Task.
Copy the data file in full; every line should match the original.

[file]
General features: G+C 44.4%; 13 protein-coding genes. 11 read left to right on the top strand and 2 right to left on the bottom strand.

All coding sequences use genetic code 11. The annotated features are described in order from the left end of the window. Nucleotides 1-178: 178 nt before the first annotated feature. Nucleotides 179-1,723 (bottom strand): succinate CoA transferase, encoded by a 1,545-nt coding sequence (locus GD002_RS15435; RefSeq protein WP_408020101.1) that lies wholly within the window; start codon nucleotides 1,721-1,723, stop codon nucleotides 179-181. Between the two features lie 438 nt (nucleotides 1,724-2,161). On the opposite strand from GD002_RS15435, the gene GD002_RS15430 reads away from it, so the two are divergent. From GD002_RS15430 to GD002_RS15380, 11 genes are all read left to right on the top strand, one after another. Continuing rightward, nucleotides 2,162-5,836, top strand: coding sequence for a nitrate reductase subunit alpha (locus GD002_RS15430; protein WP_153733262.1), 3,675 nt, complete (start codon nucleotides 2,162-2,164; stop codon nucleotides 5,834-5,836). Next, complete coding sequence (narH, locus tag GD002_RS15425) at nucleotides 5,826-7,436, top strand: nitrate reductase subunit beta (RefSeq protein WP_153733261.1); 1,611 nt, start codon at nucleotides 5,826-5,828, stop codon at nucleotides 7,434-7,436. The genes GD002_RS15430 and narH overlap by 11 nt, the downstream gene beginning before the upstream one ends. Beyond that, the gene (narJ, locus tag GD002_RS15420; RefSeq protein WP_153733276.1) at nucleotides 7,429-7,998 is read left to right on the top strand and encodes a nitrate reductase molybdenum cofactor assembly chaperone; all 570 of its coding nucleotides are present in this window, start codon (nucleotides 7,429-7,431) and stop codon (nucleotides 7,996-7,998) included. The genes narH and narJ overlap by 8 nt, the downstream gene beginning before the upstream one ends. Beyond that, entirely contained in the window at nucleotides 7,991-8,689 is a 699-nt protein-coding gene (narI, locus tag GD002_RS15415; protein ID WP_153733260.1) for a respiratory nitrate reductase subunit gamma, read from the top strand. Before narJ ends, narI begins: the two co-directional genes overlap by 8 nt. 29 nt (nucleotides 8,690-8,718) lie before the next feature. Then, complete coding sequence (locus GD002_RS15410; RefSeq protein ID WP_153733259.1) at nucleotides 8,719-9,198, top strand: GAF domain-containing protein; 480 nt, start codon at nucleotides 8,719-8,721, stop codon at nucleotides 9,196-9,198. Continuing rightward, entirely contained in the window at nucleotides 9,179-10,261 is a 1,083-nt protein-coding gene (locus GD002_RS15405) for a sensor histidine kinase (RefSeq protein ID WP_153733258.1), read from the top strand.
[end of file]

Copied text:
General features: G+C 44.4%; 13 protein-coding genes. 11 read left to right on the top strand and 2 right to left on the bottom strand.

All coding sequences use genetic code 11. The annotated features are described in order from the left end of the window. Nucleotides 1-178: 178 nt before the first annotated feature. Nucleotides 179-1,723 (bottom strand): succinate CoA transferase, encoded by a 1,545-nt coding sequence (locus GD002_RS15435; RefSeq protein WP_408020101.1) that lies wholly within the window; start codon nucleotides 1,721-1,723, stop codon nucleotides 179-181. Between the two features lie 438 nt (nucleotides 1,724-2,161). On the opposite strand from GD002_RS15435, the gene GD002_RS15430 reads away from it, so the two are divergent. From GD002_RS15430 to GD002_RS15380, 11 genes are all read left to right on the top strand, one after another. Continuing rightward, nucleotides 2,162-5,836, top strand: coding sequence for a nitrate reductase subunit alpha (locus GD002_RS15430; protein WP_153733262.1), 3,675 nt, complete (start codon nucleotides 2,162-2,164; stop codon nucleotides 5,834-5,836). Next, complete coding sequence (narH, locus tag GD002_RS15425) at nucleotides 5,826-7,436, top strand: nitrate reductase subunit beta (RefSeq protein WP_153733261.1); 1,611 nt, start codon at nucleotides 5,826-5,828, stop codon at nucleotides 7,434-7,436. The genes GD002_RS15430 and narH overlap by 11 nt, the downstream gene beginning before the upstream one ends. Beyond that, the gene (narJ, locus tag GD002_RS15420; RefSeq protein WP_153733276.1) at nucleotides 7,429-7,998 is read left to right on the top strand and encodes a nitrate reductase molybdenum cofactor assembly chaperone; all 570 of its coding nucleotides are present in this window, start codon (nucleotides 7,429-7,431) and stop codon (nucleotides 7,996-7,998) included. The genes narH and narJ overlap by 8 nt, the downstream gene beginning before the upstream one ends. Beyond that, entirely contained in the window at nucleotides 7,991-8,689 is a 699-nt protein-coding gene (narI, locus tag GD002_RS15415; protein ID WP_153733260.1) for a respiratory nitrate reductase subunit gamma, read from the top strand. Before narJ ends, narI begins: the two co-directional genes overlap by 8 nt. 29 nt (nucleotides 8,690-8,718) lie before the next feature. Then, complete coding sequence (locus GD002_RS15410; RefSeq protein ID WP_153733259.1) at nucleotides 8,719-9,198, top strand: GAF domain-containing protein; 480 nt, start codon at nucleotides 8,719-8,721, stop codon at nucleotides 9,196-9,198. Continuing rightward, entirely contained in the window at nucleotides 9,179-10,261 is a 1,083-nt protein-coding gene (locus GD002_RS15405) for a sensor histidine kinase (RefSeq protein ID WP_153733258.1), read from the top strand.